“This is a release which fizzes with ambition and sonic spectacle” MusicWeb
“this is a fun listen, heard in a full-blooded live performance...Performances and recording are excellent, with Sebastien Perłowski’s Wrocław Philharmonic forces outstanding in the latter work.” The Arts Desk
Two large compositions, ‘Melodic Warrior’ and ‘And The Sky Was Coloured With Waterfalls And Angels’ constitute one of Terje Rypdal’s most adventurous albums. The title piece, a 45 minute epic, was commissioned by The Hilliard Ensemble and recorded in 2003 with the British vocal group and the Bruckner Orchester Linz under Dennis Russell Davies. The Hilliards sing texts drawn from Native American poetry powerfully echoing the natural world, from Chippewa, Navajo, Pima, and Papago sources, and Rypdal’s sustained electric guitar lines soar melodically and dramatically above the strings’ broad planes of sound.
‘And The Sky Was Coloured With Waterfalls And Angels’ meanwhile, documents the premiere of Terje’s op. 97. Composed in 2009, inspired by Cannes’ International Fireworks Festival and recorded with the Wroclaw Philharmonic, it is a darkly-expressive piece of concentrated, explosive power. Both pieces could only have been written by Terje Rypdal, a musician who has spent much of his creative life in the spaces between the genres.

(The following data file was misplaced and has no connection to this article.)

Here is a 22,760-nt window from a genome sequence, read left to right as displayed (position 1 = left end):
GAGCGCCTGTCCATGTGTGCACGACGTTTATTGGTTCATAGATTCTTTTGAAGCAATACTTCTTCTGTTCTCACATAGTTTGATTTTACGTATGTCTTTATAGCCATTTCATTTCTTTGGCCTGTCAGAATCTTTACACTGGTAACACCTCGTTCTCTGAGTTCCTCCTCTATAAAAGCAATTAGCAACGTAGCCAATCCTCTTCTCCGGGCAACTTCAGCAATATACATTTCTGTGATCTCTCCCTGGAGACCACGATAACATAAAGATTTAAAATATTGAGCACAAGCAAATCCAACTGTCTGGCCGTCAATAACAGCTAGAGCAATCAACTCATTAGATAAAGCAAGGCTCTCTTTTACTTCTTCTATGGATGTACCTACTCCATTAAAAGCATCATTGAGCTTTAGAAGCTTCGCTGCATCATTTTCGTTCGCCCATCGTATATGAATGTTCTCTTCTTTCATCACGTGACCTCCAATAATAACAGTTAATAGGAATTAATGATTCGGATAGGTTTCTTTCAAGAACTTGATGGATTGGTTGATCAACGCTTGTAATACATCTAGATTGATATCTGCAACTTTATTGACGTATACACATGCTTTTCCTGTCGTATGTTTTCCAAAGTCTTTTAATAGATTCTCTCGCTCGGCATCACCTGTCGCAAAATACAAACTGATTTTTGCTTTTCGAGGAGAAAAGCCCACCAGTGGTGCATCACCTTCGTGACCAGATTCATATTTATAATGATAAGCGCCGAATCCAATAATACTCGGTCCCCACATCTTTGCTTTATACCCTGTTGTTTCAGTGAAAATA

Rypdal’s journey as a composer of works for ensembles and orchestras began in the late 1960s. Already established in Norway as a rock and pop guitarist, he was beginning to explore jazz improvisation in the company of George Russell and Jan Garbarek, when exposure to the music of Ligeti and Penderecki opened up new and compelling soundworlds.
From 1969 he studied composition under Finn Mortensen and in 1971 premiered his first big piece, Eternal Circulation, with the Oslo Philharmonic and the Jan Garbarek Group. 1973’s Whenever I Seem To Be Far Away was an early recorded instance of Terje’s combining of improvised and notated elements in a strikingly original - and influential - chamber music outside the genres.
Since then other Rypdal ECM recordings with large instrumental forces include the awardwinning “Undisonus” with Terje Tønnesen and the Royal Philharmonic Orchestra, “Q.E.D.” (recorded 1991), “Double Concerto/5th Symphony” (1998), “Lux Aeterna” (2000), and “Crime Scene” (2009), the latter with the Bergen Big Band.